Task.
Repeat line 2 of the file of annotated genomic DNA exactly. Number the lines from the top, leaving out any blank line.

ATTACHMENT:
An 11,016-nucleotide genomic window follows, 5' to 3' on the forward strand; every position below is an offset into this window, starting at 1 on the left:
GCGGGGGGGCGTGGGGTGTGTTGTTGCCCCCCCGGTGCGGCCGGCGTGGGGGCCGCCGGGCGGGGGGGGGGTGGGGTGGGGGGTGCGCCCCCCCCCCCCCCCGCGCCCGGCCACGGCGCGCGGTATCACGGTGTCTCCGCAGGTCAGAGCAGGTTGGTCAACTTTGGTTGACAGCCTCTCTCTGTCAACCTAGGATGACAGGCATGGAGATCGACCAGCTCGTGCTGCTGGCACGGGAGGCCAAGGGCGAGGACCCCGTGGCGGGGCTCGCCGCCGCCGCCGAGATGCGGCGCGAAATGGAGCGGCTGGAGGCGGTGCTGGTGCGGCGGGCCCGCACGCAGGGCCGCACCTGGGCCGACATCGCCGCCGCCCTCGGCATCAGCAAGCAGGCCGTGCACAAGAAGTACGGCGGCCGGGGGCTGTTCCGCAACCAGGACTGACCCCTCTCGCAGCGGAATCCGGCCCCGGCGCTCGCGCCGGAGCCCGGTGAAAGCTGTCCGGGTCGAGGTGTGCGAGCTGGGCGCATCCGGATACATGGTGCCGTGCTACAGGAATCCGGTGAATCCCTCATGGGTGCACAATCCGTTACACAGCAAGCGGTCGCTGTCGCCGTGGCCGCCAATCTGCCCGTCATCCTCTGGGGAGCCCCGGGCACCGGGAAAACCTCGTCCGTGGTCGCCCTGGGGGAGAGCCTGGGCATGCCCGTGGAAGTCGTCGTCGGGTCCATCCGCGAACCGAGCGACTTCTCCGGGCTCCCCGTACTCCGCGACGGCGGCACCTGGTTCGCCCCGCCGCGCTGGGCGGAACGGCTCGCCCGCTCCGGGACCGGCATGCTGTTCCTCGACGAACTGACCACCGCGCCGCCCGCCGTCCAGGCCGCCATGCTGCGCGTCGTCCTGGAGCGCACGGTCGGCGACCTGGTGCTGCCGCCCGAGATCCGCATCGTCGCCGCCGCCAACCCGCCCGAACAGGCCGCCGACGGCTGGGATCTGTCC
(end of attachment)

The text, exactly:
GCGGGGGGGCGTGGGGTGTGTTGTTGCCCCCCCGGTGCGGCCGGCGTGGGGGCCGCCGGGCGGGGGGGGGGTGGGGTGGGGGGTGCGCCCCCCCCCCCCCCCGCGCCCGGCCACGGCGCGCGGTATCACGGTGTCTCCGCAGGTCAGAGCAGGTTGGTCAACTTTGGTTGACAGCCTCTCTCTGTCAACCTAGGATGACAGGCATGGAGATCGACCAGCTCGTGCTGCTGGCACGGGAGGCCAAGGGCGAGGACCCCGTGGCGGGGCTCGCCGCCGCCGCCGAGATGCGGCGCGAAATGGAGCGGCTGGAGGCGGTGCTGGTGCGGCGGGCCCGCACGCAGGGCCGCACCTGGGCCGACATCGCCGCCGCCCTCGGCATCAGCAAGCAGGCCGTGCACAAGAAGTACGGCGGCCGGGGGCTGTTCCGCAACCAGGACTGACCCCTCTCGCAGCGGAATCCGGCCCCGGCGCTCGCGCCGGAGCCCGGTGAAAGCTGTCCGGGTCGAGGTGTGCGAGCTGGGCGCATCCGGATACATGGTGCCGTGCTACAGGAATCCGGTGAATCCCTCATGGGTGCACAATCCGTTACACAGCAAGCGGTCGCTGTCGCCGTGGCCGCCAATCTGCCCGTCATCCTCTGGGGAGCCCCGGGCACCGGGAAAACCTCGTCCGTGGTCGCCCTGGGGGAGAGCCTGGGCATGCCCGTGGAAGTCGTCGTCGGGTCCATCCGCGAACCGAGCGACTTCTCCGGGCTCCCCGTACTCCGCGACGGCGGCACCTGGTTCGCCCCGCCGCGCTGGGCGGAACGGCTCGCCCGCTCCGGGACCGGCATGCTGTTCCTCGACGAACTGACCACCGCGCCGCCCGCCGTCCAGGCCGCCATGCTGCGCGTCGTCCTGGAGCGCACGGTCGGCGACCTGGTGCTGCCGCCCGAGATCCGCATCGTCGCCGCCGCCAACCCGCCCGAACAGGCCGCCGACGGCTGGGATCTGTCC